Many studies of the nineteenth century Middle East and North Africa (MENA) region have been concerned with the economic, social and political influence exerted by European colonial governments through the accumulation of knowledge about the region and its subsequent military domination. The case of the Ottoman Empire in the nineteenth century demonstrates that European techniques of knowledge production were also strategically adopted by ruling elites outside the colonial metropolises. Ottoman adoption of European technologies and techniques were politically entwined with the empire’s territorial claims against nascent nationalisms and a calculated move towards knowledge-based forms of government administration in the quest to hold onto power. Cartographic and demographic methods used by the Ottomans produced new assemblages of territory and population that profoundly reshaped the objective of government and the conduct of imperial administration. Statistics and geography became the choice tools of social progress and advancement, underpinning the numerous reforms of the nineteenth century aimed at rationalisation and centralisation.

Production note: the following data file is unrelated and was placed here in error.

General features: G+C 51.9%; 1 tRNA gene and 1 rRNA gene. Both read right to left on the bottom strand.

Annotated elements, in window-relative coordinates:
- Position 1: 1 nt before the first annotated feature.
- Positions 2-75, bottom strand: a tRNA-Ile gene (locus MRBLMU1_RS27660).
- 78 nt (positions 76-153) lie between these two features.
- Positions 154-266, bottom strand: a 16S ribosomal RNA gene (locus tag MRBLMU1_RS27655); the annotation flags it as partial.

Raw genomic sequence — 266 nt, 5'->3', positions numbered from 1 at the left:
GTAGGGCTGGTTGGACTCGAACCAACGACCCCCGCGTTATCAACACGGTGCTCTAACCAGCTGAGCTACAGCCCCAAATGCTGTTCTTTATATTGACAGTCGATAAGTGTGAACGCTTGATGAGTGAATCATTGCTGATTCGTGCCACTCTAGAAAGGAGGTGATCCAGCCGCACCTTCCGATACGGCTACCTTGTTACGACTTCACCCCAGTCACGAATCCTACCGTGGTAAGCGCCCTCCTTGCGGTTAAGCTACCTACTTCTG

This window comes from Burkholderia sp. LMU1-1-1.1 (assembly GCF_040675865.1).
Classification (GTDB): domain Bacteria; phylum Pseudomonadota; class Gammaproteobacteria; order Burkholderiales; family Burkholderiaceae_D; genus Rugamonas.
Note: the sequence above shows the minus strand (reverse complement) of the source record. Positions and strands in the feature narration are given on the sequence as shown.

|Title of host publication||Mobile Media and New Cartographies in the Middle East and North Africa|
|Editors||Angela Krewani, Alena Strohmaier|
|Publisher||Amsterdam University Press|
|Publication status||Accepted/In press - 2019|